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Little Willie

Little Willie was the first working tank in the world. It proved that a vehicle encompassing armoured protection, an internal combustion engine, and tracks was a possibility for the battlefield. 

In 1915 the First Lord of the Admiralty, Winston Churchill, created a Landships Committee to tackle the problems of trench warfare. After many experiments and false starts an agricultural firm, William Foster & Co. of Lincoln, was contracted to build a prototype machine. Its designers, William Tritton and Walter Wilson came up with a set of workable tracks which were fitted to the ‘Landship’ now known as ‘Little Willie,’ said to be an irreverent nickname for the German Crown Prince, Kaiser Wilhelm.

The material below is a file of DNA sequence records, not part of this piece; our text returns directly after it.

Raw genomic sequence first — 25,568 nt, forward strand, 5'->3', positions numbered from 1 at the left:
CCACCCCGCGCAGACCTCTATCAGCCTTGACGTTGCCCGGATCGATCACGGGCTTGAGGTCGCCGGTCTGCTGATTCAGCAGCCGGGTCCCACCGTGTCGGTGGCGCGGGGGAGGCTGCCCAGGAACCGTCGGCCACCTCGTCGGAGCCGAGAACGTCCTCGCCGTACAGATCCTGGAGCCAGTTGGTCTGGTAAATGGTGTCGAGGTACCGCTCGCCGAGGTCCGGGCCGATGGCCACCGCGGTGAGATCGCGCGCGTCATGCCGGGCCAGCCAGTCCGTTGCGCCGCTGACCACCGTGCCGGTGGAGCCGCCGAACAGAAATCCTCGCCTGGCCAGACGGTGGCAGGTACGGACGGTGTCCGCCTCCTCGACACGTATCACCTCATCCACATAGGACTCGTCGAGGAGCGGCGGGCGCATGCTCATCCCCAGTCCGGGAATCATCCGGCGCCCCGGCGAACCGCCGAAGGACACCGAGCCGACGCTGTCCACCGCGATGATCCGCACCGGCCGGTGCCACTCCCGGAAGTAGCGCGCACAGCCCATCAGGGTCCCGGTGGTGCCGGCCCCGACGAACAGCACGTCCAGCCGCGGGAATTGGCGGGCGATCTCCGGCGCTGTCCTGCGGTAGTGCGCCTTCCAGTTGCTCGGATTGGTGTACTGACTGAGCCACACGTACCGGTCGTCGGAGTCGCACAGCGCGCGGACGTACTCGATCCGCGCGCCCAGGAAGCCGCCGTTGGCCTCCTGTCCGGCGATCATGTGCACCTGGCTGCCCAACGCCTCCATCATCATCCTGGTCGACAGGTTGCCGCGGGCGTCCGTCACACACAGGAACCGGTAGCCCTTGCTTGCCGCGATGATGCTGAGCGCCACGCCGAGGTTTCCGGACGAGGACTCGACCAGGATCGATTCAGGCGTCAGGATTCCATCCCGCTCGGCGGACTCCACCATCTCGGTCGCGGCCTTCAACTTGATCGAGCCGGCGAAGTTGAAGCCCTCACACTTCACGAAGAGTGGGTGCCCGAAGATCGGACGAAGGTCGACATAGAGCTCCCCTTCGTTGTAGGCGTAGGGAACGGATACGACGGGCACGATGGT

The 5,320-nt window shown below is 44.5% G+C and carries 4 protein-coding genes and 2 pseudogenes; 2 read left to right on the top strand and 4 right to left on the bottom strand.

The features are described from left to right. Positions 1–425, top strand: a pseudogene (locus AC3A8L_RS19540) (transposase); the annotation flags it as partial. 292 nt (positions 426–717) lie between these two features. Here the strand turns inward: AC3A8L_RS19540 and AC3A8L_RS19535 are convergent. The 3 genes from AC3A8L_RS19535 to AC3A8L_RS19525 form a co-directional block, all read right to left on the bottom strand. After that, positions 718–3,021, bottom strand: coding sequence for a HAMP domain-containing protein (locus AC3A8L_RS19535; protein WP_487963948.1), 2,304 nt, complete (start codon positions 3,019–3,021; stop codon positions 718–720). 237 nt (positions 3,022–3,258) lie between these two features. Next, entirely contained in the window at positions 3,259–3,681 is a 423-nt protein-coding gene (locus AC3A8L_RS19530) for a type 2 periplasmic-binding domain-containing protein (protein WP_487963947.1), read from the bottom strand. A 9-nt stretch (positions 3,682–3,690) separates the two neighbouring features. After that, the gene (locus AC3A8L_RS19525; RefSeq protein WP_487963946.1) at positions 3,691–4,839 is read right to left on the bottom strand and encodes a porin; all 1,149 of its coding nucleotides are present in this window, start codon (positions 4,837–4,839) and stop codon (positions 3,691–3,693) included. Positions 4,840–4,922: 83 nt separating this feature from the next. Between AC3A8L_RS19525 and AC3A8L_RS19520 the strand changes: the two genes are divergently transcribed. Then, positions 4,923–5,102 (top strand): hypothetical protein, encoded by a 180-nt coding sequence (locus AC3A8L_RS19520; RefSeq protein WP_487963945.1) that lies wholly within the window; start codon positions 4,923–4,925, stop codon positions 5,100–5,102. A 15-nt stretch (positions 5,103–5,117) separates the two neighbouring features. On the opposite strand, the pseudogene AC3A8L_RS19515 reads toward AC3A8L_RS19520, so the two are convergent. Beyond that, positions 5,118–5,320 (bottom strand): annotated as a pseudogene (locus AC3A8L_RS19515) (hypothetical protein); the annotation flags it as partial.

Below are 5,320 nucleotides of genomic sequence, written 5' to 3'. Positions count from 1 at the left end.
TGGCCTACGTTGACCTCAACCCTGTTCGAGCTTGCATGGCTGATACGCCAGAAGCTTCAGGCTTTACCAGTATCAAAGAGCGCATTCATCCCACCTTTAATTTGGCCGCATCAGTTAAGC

By the time ‘Little Willie’ was built, Wilson and Tritton had already come up with an improved idea of a machine with tracks running all the way around the vehicle, which would be able to cross trenches.  This would become the classic British tank design of the Great War. Thus, ‘Little Willie’ was redundant almost as soon as it was built.

Tank facts

Full Name
Little Willie
Country of use
Britain
Produced by
Britain
Era
WW1
Number produced
1
Crew
5
Weight
16 tons
Speed
3.5 mph
Armour
10 mm
Location
The Tank Story

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